In Which We Despise Time Travel As A First Principle

Stop Time

by ELEANOR MORROW

Despite being a noted historian and a professor at a major university, Lucy Preston (Abigail Spencer) has the following reaction to the news that time travel exists and is possible: “Who would be foolish enough to invent something so dangerous?” When she thinks about it for slightly longer, she bails and heads out to her car. Ten minutes later she is heading straight back in time without signing any kind of contract or talking to her lawyer. It is the middle of the night.

Timeless was created by Eric Kripke and Shawn Ryan. Given the events of the past fifteen years, I think we can look back in time and realize that maybe The Shield was substantially worse than anyone actually thought. The handcam aesthetic was pretty stupid, and Shawn Ryan probably has no talent at all given the awful shows he has been working on since then. When Lucy and her buddies, a scientist and soldier, head off to the location of the Hindenburg disaster, the camera shakes like they’re going through a tunnel on a train.

Abigail Spencer attempts to save this utter disaster entirely through her own charisma. On the completely weird, boring, pointless and brilliant telethon the Sundance Channel called Rectify, she played the sister of a man exonerated of a murder he may or may not have committed. She slept with his lawyer, and was generally an imperfect person that reminded us all of someone we might know.

I can’t help but feel bad for Spencer as she utters lines like, “Having President Lincoln as a father…what is that like for you?” In every single scene, Spencer brings the whole of her self into this thankless role, and she turns what should be a canceled pilot into something semi-watchable by selling absolutely everything as the most significant historical thing she has ever had the privilege to witness.

Let me get back to time travel, because it is the fucking drizzling shits. There have been one or two semi-decent novels about time travel. In the end, they were all magnificent disappointments, because their conclusion was, someone changed history. Whoop-de-doo. Is history so wonderful that the slightest alteration is going to make a difference to anyone? Maybe we can go back in time and allow Obama to run for a third term. Anything we do is going to be an improvement.

But no, Lucy’s handlers explain, try not to change anything! We don’t know what will happen. Like three people in a day could somehow alter the entire direction of the world. Admittedly, Lucy’s knowledge of the Hindenburg disaster is impressive given that this seems like a minor historical episode. By the end of the show’s pilot, Lucy is whining about fate like a Sunday School student and apologizing that her companion, a soldier named Wyatt Logan (Matt Lanter) lost his wife.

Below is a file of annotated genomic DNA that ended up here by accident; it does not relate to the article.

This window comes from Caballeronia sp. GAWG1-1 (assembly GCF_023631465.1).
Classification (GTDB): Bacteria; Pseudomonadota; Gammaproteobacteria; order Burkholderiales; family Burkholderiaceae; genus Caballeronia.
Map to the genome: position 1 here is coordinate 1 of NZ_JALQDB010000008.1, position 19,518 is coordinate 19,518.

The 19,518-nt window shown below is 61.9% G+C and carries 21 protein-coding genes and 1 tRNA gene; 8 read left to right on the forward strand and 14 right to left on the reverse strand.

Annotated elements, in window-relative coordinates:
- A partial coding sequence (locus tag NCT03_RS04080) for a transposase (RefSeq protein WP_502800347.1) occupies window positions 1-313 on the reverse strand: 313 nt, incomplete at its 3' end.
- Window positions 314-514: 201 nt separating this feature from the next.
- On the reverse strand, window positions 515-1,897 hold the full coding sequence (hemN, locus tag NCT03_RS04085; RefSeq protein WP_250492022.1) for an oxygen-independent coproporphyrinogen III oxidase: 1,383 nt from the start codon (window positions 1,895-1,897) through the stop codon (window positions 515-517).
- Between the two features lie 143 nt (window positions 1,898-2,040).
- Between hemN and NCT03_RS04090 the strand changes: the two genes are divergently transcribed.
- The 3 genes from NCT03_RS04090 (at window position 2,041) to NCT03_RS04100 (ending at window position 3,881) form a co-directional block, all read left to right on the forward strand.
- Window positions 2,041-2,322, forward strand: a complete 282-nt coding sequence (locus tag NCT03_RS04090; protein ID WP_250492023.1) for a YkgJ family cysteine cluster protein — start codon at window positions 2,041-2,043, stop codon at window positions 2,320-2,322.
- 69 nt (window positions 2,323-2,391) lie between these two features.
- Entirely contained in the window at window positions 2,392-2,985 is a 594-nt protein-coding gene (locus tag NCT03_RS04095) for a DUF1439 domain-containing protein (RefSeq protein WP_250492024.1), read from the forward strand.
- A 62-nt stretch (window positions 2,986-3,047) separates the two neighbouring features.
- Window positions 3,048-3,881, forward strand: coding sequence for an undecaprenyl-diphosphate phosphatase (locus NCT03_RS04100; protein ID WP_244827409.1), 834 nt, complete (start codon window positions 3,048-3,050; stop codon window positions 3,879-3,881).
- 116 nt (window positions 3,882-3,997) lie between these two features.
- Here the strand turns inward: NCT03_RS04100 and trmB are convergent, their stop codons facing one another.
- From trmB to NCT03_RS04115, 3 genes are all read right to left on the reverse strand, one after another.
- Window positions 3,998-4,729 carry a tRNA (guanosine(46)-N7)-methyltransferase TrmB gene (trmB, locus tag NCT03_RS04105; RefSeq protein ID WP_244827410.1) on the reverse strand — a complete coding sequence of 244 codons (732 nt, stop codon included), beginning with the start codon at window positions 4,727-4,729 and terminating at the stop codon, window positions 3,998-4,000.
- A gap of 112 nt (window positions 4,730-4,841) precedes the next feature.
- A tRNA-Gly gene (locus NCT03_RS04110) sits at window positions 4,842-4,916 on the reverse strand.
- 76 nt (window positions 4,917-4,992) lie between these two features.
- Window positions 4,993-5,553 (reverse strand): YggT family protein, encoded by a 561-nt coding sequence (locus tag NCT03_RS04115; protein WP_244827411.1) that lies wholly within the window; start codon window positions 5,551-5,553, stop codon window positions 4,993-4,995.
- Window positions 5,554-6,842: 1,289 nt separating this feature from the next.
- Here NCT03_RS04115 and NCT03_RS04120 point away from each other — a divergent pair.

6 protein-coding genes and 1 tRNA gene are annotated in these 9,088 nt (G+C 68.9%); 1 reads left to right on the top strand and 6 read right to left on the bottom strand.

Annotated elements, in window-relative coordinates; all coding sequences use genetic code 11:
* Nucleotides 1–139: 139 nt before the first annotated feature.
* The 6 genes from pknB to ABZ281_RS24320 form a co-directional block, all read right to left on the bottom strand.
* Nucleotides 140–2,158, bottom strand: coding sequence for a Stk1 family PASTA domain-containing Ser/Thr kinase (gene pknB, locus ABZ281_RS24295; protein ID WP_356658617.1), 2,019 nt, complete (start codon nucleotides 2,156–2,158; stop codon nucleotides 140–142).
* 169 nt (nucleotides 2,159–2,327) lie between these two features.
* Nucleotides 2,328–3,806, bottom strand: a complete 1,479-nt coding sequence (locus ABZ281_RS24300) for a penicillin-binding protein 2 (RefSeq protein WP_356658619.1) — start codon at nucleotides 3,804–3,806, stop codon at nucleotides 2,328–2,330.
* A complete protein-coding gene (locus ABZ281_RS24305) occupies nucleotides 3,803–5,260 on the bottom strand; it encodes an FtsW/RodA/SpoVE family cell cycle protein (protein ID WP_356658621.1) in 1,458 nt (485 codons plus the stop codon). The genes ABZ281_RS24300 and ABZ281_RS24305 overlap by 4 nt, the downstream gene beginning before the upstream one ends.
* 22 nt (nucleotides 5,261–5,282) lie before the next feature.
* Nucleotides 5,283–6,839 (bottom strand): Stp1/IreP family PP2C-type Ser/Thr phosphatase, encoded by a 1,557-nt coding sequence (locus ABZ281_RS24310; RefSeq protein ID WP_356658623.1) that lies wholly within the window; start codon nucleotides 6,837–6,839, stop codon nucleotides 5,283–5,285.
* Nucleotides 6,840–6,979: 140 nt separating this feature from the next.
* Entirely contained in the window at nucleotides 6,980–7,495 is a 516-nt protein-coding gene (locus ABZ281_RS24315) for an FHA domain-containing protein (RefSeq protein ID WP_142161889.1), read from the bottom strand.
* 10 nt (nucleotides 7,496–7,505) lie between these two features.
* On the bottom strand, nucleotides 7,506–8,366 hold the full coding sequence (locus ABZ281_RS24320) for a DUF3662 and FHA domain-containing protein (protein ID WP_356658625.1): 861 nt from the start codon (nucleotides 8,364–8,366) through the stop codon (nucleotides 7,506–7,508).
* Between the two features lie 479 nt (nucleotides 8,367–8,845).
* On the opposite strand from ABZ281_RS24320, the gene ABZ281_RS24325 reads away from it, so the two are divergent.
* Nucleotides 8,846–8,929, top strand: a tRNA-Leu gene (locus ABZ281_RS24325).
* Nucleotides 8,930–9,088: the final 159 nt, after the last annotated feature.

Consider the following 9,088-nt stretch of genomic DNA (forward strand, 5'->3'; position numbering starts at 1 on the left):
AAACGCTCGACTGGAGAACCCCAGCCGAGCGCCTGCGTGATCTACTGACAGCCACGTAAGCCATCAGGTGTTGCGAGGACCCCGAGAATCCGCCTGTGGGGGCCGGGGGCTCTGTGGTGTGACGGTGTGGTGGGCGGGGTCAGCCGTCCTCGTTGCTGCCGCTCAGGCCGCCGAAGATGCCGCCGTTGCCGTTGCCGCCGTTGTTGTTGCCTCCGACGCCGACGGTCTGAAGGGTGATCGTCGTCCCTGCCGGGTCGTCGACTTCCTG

When she returns home after her first time travel excursion, Lucy finds out that her mother no longer has cancer and that her sister never existed. Instead of celebrating, she whines briefly before heading back to the time of Abraham Lincoln’s assassination.

Jack Finney wrote Time and Again in 1970. I am sorry if you liked this book, but read it again today, because god is it dreadful. At least there was some serious historical versimilitude in there. Timeless all takes place on a soundstage.

One scene really transcended the line from dull to seriously offensive. The scientist that Lucy and Wyatt have as their companion is an African-American man named Rufus Carlin (Malcolm Barrett). In post-Civil War America he exhorts all the other black people he meets to “head North” (they presumably did not know there was slavery in the South) and that “it gets better.” Yes, those wonderful years after the Civil War.

How tone deaf do you have to be to write something with this much garbage? You wrote a series about American history without knowing a single  thing about it. More to the point, Timeless concerns itself exclusively with American history — like there is no other existence outside of the one in this country which could possibly matter to the world. This USA-centrism is not only narratively impotent, it is immoral and dangerous for children and adults.

Eleanor Morrow is the senior contributor to This Recording.

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